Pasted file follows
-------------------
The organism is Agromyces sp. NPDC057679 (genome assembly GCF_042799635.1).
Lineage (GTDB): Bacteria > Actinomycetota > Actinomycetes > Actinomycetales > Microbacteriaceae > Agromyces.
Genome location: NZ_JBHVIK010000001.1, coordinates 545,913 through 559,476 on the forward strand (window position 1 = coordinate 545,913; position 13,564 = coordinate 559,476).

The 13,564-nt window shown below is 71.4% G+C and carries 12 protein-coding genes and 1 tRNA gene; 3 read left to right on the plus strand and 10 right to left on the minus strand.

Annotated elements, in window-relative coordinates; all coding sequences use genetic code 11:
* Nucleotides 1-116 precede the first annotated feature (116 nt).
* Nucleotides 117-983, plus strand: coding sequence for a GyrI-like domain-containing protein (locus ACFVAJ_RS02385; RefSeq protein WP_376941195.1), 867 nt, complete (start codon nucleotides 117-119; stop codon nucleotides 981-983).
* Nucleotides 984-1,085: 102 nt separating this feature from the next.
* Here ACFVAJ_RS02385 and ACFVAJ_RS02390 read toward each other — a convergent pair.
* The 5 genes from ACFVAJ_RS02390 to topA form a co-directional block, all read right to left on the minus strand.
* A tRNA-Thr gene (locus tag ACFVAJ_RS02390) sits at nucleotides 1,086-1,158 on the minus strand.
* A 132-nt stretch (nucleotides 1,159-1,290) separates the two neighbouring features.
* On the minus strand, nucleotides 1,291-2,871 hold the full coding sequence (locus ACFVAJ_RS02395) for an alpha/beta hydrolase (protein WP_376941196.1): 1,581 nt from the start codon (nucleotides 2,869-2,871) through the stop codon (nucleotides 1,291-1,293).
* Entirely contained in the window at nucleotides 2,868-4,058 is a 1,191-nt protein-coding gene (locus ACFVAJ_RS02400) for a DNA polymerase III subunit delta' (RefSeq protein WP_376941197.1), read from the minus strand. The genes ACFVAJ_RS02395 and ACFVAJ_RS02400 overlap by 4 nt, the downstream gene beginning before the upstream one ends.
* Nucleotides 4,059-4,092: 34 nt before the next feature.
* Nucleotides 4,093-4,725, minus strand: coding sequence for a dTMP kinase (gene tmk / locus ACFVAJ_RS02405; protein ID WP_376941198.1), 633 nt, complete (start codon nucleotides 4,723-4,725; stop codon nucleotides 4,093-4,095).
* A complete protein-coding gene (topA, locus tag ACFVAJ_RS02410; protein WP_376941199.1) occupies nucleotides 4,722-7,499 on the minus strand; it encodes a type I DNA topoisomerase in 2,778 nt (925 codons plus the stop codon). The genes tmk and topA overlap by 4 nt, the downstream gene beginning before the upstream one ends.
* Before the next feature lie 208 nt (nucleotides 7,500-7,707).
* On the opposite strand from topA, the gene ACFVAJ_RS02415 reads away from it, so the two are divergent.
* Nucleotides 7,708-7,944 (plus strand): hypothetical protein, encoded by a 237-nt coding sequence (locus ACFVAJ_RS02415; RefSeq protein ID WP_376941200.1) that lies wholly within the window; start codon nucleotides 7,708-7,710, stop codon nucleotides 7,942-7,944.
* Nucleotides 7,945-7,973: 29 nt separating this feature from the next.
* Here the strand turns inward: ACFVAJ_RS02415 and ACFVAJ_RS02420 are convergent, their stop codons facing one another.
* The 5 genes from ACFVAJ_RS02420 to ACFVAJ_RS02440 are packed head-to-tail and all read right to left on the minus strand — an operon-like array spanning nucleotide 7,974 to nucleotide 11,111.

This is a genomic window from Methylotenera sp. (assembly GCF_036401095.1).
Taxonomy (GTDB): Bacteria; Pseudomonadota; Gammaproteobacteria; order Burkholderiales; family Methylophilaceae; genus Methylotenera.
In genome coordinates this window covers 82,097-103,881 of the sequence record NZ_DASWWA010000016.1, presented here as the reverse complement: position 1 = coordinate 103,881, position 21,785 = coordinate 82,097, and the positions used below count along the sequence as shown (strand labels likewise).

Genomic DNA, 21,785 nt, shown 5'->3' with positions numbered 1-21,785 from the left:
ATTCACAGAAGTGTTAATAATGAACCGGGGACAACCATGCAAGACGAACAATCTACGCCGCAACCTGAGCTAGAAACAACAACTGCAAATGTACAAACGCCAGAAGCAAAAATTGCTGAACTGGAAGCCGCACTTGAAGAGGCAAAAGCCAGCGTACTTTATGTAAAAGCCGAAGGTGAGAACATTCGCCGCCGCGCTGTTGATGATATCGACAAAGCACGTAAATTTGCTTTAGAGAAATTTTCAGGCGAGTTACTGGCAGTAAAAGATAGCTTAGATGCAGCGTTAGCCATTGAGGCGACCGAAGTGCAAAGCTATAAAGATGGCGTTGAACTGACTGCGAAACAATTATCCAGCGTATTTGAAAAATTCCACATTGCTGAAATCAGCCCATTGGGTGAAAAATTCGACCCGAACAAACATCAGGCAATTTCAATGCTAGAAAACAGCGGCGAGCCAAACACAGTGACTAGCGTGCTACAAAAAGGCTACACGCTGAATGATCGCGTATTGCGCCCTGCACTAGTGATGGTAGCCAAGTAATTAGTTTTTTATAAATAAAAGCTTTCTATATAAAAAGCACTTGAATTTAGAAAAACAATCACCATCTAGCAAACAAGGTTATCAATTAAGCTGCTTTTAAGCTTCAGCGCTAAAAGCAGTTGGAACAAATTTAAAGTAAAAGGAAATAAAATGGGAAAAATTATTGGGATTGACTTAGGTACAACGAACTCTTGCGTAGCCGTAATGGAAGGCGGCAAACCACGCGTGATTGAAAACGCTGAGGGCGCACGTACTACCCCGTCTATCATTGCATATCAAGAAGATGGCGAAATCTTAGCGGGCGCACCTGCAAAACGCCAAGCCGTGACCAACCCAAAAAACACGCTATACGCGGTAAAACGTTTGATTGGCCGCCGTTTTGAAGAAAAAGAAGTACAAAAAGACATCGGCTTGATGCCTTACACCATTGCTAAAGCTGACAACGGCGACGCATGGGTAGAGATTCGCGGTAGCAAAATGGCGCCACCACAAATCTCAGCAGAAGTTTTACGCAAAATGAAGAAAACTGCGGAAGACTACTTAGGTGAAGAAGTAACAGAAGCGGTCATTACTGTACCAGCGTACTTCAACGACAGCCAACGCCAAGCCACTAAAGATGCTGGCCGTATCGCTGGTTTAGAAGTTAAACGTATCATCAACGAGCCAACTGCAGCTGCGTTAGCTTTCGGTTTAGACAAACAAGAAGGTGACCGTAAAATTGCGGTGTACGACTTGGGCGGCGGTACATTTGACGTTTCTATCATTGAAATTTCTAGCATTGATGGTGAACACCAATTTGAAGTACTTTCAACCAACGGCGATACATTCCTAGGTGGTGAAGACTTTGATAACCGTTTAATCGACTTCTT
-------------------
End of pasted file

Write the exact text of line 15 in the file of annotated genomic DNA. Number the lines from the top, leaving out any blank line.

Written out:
* Nucleotides 4,059-4,092: 34 nt before the next feature.